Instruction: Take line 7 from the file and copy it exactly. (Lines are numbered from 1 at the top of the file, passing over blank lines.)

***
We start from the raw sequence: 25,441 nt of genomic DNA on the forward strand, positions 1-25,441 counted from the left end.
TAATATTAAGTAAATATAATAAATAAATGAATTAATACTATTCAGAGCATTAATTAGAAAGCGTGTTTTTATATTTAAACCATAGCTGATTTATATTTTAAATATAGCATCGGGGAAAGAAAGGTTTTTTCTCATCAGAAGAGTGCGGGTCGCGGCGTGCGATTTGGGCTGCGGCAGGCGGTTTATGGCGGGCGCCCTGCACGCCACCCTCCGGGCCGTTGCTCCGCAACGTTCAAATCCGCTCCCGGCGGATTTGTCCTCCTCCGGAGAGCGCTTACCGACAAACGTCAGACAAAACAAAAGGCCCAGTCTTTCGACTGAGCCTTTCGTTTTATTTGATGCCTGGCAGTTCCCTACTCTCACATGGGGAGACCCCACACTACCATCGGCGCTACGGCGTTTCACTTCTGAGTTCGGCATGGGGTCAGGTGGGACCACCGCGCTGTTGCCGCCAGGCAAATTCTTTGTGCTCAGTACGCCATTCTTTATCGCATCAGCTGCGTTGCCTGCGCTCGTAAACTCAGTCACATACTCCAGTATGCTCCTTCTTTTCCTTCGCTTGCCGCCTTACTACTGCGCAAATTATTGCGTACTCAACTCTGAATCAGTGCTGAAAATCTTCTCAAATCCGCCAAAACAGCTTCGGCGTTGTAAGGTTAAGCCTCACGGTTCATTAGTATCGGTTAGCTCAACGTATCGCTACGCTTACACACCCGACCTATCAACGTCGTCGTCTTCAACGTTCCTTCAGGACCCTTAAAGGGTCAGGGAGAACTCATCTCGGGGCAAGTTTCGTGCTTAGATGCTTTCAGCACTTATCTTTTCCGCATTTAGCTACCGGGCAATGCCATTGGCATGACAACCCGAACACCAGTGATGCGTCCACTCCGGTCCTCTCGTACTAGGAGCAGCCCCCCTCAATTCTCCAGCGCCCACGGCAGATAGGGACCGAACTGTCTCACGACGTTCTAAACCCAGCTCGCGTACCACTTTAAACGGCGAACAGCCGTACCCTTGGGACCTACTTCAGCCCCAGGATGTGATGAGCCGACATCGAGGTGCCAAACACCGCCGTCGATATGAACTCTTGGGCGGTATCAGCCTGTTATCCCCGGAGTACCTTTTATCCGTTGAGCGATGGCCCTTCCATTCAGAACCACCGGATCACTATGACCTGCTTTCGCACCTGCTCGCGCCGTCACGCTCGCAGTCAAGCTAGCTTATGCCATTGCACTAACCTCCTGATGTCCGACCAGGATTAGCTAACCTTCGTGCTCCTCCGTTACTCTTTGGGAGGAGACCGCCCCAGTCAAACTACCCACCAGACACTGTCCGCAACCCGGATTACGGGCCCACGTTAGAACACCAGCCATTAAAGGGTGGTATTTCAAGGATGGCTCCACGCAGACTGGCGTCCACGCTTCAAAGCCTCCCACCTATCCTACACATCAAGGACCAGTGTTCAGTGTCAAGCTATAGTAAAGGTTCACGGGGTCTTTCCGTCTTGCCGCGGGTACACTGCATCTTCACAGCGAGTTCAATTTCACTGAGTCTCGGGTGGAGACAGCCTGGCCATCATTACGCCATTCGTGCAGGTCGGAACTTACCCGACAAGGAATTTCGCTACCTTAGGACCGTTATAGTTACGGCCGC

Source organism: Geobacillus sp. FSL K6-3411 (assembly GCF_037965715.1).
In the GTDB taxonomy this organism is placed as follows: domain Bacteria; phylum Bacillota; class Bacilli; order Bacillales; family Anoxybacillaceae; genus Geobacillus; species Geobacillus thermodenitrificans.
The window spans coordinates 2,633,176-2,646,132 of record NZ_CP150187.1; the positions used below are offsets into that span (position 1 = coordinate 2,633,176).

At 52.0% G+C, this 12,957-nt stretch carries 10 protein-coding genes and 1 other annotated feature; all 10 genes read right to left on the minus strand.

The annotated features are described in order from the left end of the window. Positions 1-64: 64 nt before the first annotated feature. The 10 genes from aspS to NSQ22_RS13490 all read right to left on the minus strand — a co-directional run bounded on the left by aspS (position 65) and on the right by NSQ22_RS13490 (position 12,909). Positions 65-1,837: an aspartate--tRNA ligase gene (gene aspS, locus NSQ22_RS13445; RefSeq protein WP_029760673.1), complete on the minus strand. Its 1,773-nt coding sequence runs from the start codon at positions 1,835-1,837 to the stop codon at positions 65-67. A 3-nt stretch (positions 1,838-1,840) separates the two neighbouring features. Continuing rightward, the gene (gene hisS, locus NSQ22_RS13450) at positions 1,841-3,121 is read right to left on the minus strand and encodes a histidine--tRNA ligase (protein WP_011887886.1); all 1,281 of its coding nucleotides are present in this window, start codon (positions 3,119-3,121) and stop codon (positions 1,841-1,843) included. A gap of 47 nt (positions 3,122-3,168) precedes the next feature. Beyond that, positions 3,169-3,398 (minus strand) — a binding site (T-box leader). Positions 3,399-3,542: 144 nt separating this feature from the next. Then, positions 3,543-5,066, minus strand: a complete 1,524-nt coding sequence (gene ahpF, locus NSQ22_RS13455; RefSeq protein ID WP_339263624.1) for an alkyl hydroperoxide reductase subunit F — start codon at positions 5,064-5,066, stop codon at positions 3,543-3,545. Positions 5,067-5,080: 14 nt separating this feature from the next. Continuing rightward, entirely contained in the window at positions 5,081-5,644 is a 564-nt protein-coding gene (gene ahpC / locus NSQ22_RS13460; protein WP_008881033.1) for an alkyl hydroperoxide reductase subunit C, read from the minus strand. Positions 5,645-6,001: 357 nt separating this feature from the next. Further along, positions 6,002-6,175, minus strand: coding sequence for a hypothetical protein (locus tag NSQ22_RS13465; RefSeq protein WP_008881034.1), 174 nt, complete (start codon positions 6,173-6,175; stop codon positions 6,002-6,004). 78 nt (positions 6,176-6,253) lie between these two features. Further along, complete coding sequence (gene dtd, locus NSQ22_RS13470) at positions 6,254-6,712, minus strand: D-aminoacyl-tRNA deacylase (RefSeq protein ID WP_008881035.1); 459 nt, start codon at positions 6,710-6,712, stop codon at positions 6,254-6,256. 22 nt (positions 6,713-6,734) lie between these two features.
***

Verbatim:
The annotated features are described in order from the left end of the window. Positions 1-64: 64 nt before the first annotated feature. The 10 genes from aspS to NSQ22_RS13490 all read right to left on the minus strand — a co-directional run bounded on the left by aspS (position 65) and on the right by NSQ22_RS13490 (position 12,909). Positions 65-1,837: an aspartate--tRNA ligase gene (gene aspS, locus NSQ22_RS13445; RefSeq protein WP_029760673.1), complete on the minus strand. Its 1,773-nt coding sequence runs from the start codon at positions 1,835-1,837 to the stop codon at positions 65-67. A 3-nt stretch (positions 1,838-1,840) separates the two neighbouring features. Continuing rightward, the gene (gene hisS, locus NSQ22_RS13450) at positions 1,841-3,121 is read right to left on the minus strand and encodes a histidine--tRNA ligase (protein WP_011887886.1); all 1,281 of its coding nucleotides are present in this window, start codon (positions 3,119-3,121) and stop codon (positions 1,841-1,843) included. A gap of 47 nt (positions 3,122-3,168) precedes the next feature. Beyond that, positions 3,169-3,398 (minus strand) — a binding site (T-box leader). Positions 3,399-3,542: 144 nt separating this feature from the next. Then, positions 3,543-5,066, minus strand: a complete 1,524-nt coding sequence (gene ahpF, locus NSQ22_RS13455; RefSeq protein ID WP_339263624.1) for an alkyl hydroperoxide reductase subunit F — start codon at positions 5,064-5,066, stop codon at positions 3,543-3,545. Positions 5,067-5,080: 14 nt separating this feature from the next. Continuing rightward, entirely contained in the window at positions 5,081-5,644 is a 564-nt protein-coding gene (gene ahpC / locus NSQ22_RS13460; protein WP_008881033.1) for an alkyl hydroperoxide reductase subunit C, read from the minus strand. Positions 5,645-6,001: 357 nt separating this feature from the next. Further along, positions 6,002-6,175, minus strand: coding sequence for a hypothetical protein (locus tag NSQ22_RS13465; RefSeq protein WP_008881034.1), 174 nt, complete (start codon positions 6,173-6,175; stop codon positions 6,002-6,004). 78 nt (positions 6,176-6,253) lie between these two features. Further along, complete coding sequence (gene dtd, locus NSQ22_RS13470) at positions 6,254-6,712, minus strand: D-aminoacyl-tRNA deacylase (RefSeq protein ID WP_008881035.1); 459 nt, start codon at positions 6,710-6,712, stop codon at positions 6,254-6,256. 22 nt (positions 6,713-6,734) lie between these two features.